But scientists are still unable to explain the existence of galaxies.
In 2018, astronomers made a remarkable discovery. Encounter a Galaxy (NGC 1052-DF2) It appears to have almost no dark matter. The discovery was remarkable, because until then it was believed that dark matter dominates all galaxies. In fact, astronomers believed that all galaxies were born in massive dark matter halos.
Dark matter is an unproven substance that we can’t see. So the existence of this issue is inferred from what we can see. Very concretely, this involves looking at rapidly orbiting galaxies and galaxy clusters. These are spinning really fast and – judging by what you can see – you would expect them to disperse. But this does not happen. And that would be due to the invisible matter holding things together – by giving the galaxy extra mass.
The fact that NGC 1052-DF2 does not appear to contain any dark matter has spoiled everything we thought we knew about galaxies and their formation. No wonder the results were immediately called into question. In particular, the claim that the galaxy was 64 million light-years away has been questioned. A year later he appeared until Investigation Which concluded that the galaxy was much closer than previously thought and must still consist largely of dark matter.
But new distance measurements from the Hubble Space Telescope – the most accurate ever – now show that NGC1052-DF2 is slightly further away than previously thought. This reinforces the idea that the galaxy contains hardly any dark matter. “I think it makes sense for people to question our findings (from 2018, editor), because they were so unusual,” researcher Peter van Dokkum says. “It would be nice if there was a simple explanation for that, like measuring the wrong distance.” But this does not appear to be the case. Van Dokkum does it well. “I think it’s more fun and interesting if it’s actually an alien galaxy.
Distance and dark matter
Why does the distance between us and NGC 1052-DF2 determine whether or not a galaxy contains dark matter? It has to do with the mass of galaxies. As mentioned, galaxies are usually made up of visible matter (think stars) and invisible matter (dark matter). The total mass of the galaxy can be calculated by studying the motions of the stars. Their speeds are actually affected by gravity (which in turn results from the total mass of the galaxy). To calculate only the mass of visible matter, you need to determine the absolute brightness of the galaxy. Because a galaxy is brighter, the more stars there are in that galaxy and the more stellar mass it has. But to determine the absolute brightness, you need to know how far the galaxy is from us. Because the farther away the galaxy is, the less bright it is. Go back to NGC 1052-DF2 for a moment. In 2018, it was said to be about 64 million light-years away from us. The galaxy looks very faint from Earth, but that can largely be traced back to the great distance between us and the galaxy. If you could see the galaxy up close, it would be very bright and therefore many stars and a large stellar mass. So large, in fact, that the stellar mass is almost equal to the total mass of the galaxy, so there is hardly any dark matter involved. In 2019, researchers reported that the galaxy was much closer to Earth. In this scenario, the faint galaxy would not be very bright and heavy. The result is a smaller stellar mass. In the meantime, the total mass remains the same. Thus a greater proportion of the total mass will be attributed to dark matter.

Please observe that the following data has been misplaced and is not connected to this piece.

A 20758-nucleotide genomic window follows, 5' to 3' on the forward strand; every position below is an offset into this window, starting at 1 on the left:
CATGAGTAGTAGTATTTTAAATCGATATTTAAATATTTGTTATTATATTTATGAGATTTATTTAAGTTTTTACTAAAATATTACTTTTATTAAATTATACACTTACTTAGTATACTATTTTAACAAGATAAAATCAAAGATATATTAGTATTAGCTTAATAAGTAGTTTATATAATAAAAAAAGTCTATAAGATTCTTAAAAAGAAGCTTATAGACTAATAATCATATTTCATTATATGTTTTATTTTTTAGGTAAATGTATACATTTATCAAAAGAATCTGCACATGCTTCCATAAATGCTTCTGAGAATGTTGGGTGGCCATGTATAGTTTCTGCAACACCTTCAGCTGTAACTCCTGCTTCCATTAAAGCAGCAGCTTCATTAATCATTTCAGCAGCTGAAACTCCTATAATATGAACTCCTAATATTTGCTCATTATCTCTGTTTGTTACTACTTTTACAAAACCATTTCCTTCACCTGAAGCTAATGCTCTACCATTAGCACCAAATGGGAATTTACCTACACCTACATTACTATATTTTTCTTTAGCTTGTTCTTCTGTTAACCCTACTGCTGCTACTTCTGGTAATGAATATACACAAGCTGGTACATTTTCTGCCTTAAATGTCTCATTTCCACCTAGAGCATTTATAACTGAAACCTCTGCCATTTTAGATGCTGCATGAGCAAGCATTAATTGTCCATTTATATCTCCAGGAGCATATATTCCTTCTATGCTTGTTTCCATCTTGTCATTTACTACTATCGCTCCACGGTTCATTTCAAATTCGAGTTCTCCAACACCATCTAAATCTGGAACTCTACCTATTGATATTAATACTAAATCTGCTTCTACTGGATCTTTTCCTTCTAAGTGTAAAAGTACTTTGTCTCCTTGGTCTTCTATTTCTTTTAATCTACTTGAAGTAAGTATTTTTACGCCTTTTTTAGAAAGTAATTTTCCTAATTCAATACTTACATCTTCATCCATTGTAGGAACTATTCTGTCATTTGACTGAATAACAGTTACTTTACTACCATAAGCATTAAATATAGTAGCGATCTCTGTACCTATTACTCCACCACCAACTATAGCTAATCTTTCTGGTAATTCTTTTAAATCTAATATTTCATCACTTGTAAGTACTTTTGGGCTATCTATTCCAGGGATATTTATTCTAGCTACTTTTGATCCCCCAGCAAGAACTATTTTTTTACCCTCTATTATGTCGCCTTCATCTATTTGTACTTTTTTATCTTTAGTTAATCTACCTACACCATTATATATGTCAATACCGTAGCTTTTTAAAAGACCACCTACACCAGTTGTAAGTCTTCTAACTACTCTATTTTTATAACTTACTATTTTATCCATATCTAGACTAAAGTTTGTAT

But now researchers have re-examined the distance between us and NGC 1052-DF2. They studied red giants at the edges of the galaxy using the Hubble Space Telescope. Then they used the brightness of these stars to calculate their distance. “Studying the brightest red giant planets is a common method for calculating the distance to nearby galaxies,” said researcher Zile Shen. Based on the red giants, NGC 1052-DF2 is 72 million light-years away. It is roughly in line with 2018 results and supports the conclusion that the galaxy’s total mass is almost entirely attributable to visible matter.
The whole iceberg
“For nearly every galaxy we look at, we can’t see most of the mass because it’s dark matter,” van Dokkum says. “But in this case it is: What you see is what you get. The Hubble Space Telescope really shows us everything. That is it. It’s not the tip of the iceberg. It’s the whole iceberg.”
Meanwhile, it is still not clear how this galaxy formed in the almost complete absence of dark matter. “There is an old saying that extraordinary claims require extraordinary evidence, and the new distance measurements support our previous conclusion that DF2 lacks dark matter,” Shin said. “Now we need to put the remote discussion behind us and focus on how these galaxies form.”
Because it is becoming increasingly clear that NGC 1052-DF2 is not alone. For example, in 2018, researchers already reported that galaxy NGC 1052-DF4 also appears to contain virtually no dark matter. And last year, an independent research group discovered 19 other dwarf galaxies that appear to be poor in dark matter.
The search continues for galaxies that contain hardly any dark matter. Because researchers want to clarify how “normal” these still strange ducks are. And what other unique characteristics they might have. This can give more ideas about how it might look. Finally, by comparing these dark matter-deficient galaxies with dark-matter-rich galaxies, the researchers also hope to gain more clarity about what still mysterious dark matter is.
The Hubble data on which this study is based was collected some time ago. Hubble is currently inactive. The space telescope has been dealing with computer problems since Sunday. NASA is working hard to fix this.
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